It’s never easy to give an obituary to a team, but especially so when that team played at its greatest potential in the minutes and seconds before its merciless death.
If Arizona had subverted to an inferior Belmont or Harvard squad, there would have been a sense of common acceptance that Sean Miller never got his players to reach their full capability.
If the Cats had been manhandled by the Buckeyes, fans could have justified with themselves that this team simply wasn’t good enough. That the 14-0 start was nothing more than fools gold.
But because Mark Lyons, Kevin Parrom, Solomon Hill, and the returning underclassmen fought to the very last second of the Sweet 16 and came excruciating close to pulling off another miraculous comeback, we’re left with uncertainty as to how to view this 2012-2013 season.
The season was defined by close finishes. First it was Lyons’ layup versus Florida that marked Arizona’s place among the nation’s elite. Just over a week later, the Cats won the Diamondhead Classic when Nick Johnson came from out of nowhere to block San Diego State’s potential game-winning layup.
After going undefeated in non-conference play, the Cats’ last second luck was taken to a whole new level in the Pac-12 opener. Although it appeared Sabatino Chen knocked down a game winner for Colorado with 0.1 seconds left on the clock, the refs would rule he didn’t get it off in time
Arizona outscored the Buffs 12-3 in overtime and sent Colorado into a downward spiral for the next month.
The heroics in Eugene, as Oregon put an end to Arizona’s undefeated record. It was the first of six conference losses, more than most pundits predicted back in early January.
In part because of Lyons’ on-and-off shooting sprees, freshman inconsistency, and poor effort on defense, Arizona didn’t live up to expectations that may have been too high to begin with.
But by the time the Pac-12 Tournament came around, the Cats had fully bought in. From the quarterfinal win over Colorado onwards, Arizona played with terrific defensive intensity, used a balanced offensive attack, and simply out-muscled and out-hustled opponents for long periods of play.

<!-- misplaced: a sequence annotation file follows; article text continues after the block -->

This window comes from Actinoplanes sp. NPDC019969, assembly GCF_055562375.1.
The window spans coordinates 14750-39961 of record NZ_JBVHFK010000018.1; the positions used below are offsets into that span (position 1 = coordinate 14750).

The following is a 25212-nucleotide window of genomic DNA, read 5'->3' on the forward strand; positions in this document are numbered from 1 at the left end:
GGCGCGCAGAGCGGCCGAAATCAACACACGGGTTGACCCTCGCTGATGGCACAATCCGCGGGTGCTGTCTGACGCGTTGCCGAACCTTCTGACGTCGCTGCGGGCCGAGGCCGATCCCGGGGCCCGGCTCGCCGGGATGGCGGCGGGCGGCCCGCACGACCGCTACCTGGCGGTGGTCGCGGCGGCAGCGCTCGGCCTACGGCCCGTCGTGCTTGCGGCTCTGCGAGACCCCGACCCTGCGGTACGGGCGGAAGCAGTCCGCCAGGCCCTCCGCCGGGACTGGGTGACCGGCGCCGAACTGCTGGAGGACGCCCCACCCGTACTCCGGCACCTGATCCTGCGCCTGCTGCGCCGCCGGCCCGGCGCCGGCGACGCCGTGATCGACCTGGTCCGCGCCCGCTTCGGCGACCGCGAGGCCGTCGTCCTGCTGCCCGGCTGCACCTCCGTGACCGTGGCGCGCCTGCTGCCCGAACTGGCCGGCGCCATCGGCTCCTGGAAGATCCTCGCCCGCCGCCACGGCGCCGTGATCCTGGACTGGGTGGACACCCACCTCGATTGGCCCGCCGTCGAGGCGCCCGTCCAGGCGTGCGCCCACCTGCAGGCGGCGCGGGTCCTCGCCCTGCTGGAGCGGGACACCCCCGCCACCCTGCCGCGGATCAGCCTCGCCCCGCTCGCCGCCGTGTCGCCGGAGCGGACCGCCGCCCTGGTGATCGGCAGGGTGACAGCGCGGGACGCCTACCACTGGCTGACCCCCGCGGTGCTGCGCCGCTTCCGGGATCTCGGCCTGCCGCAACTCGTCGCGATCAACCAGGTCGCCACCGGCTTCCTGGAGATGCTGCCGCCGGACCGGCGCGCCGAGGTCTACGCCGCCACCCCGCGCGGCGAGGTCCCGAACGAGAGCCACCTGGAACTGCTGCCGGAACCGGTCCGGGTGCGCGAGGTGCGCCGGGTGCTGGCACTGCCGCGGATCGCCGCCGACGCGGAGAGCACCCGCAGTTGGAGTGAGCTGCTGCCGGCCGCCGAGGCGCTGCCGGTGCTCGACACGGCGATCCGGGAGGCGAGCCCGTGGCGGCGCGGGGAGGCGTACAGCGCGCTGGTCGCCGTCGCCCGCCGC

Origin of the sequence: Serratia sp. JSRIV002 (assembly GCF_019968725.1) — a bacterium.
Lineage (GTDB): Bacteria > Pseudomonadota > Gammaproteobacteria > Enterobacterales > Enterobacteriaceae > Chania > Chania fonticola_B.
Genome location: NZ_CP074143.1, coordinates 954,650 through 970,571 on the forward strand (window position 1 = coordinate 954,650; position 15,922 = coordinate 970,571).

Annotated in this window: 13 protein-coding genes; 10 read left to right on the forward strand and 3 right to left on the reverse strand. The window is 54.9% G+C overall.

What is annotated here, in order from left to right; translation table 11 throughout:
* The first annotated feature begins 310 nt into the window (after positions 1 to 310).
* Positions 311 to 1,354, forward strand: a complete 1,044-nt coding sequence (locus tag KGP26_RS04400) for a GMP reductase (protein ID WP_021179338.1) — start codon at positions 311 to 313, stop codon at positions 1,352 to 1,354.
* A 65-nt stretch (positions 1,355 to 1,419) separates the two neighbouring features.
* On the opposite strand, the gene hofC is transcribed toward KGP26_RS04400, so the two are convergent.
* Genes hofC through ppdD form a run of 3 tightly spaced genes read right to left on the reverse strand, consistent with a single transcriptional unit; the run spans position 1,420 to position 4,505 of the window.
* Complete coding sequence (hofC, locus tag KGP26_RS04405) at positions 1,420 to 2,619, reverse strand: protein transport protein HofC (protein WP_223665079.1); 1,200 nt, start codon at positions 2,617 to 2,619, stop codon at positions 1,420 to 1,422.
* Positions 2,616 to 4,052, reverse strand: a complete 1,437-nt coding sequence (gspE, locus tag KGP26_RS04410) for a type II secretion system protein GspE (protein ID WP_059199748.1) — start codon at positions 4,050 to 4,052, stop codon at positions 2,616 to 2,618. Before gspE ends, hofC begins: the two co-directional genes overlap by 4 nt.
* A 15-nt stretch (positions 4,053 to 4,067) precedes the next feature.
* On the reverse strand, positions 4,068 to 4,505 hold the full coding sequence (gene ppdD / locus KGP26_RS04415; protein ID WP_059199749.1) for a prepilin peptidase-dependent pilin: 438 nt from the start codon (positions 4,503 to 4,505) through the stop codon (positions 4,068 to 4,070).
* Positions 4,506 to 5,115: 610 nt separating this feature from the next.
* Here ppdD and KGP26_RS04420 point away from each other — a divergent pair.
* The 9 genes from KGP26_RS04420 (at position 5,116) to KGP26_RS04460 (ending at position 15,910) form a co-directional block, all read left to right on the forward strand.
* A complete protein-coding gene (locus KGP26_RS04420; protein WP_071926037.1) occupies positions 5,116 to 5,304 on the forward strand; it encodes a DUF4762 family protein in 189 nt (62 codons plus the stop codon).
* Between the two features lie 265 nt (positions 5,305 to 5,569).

The final results in either post-season tournament just didn’t fall in Arizona’s favor.
Against UCLA, the team lost its composure from the top on down, even if it provided the infamous He Touched The Ball press conference from Sean Miller.
In the NCAA Tournament, Arizona never tasted adversity in the opening weekend. Although Belmont and Harvard were teams that would have given the Cats trouble a month earlier, Arizona was far too disciplined to be tripped up by a three-point dependent opponent.
The Cats looked equally dominant on both sides of the ball in the first half against Ohio State. However, the Buckeyes too were systematic and battled back. When they sensed trepidation in Arizona, they pounced and conquered a double digit lead.
Arizona, of course, came back, because if any one word defined this team, it’s resiliency.
Whether this team lived or didn’t live up to expectations is arbitrary. What they most certainly did do is improve as each month passed, until the point where they could compete with perhaps any other group of players in the Big Dance.
That might not be enough of a consolation for some and understandably so. But any rational-minded reflection of this season should come to the same conclusion: this a team that jousted until its last breath.
To put it simply, they lived up to their school’s motto.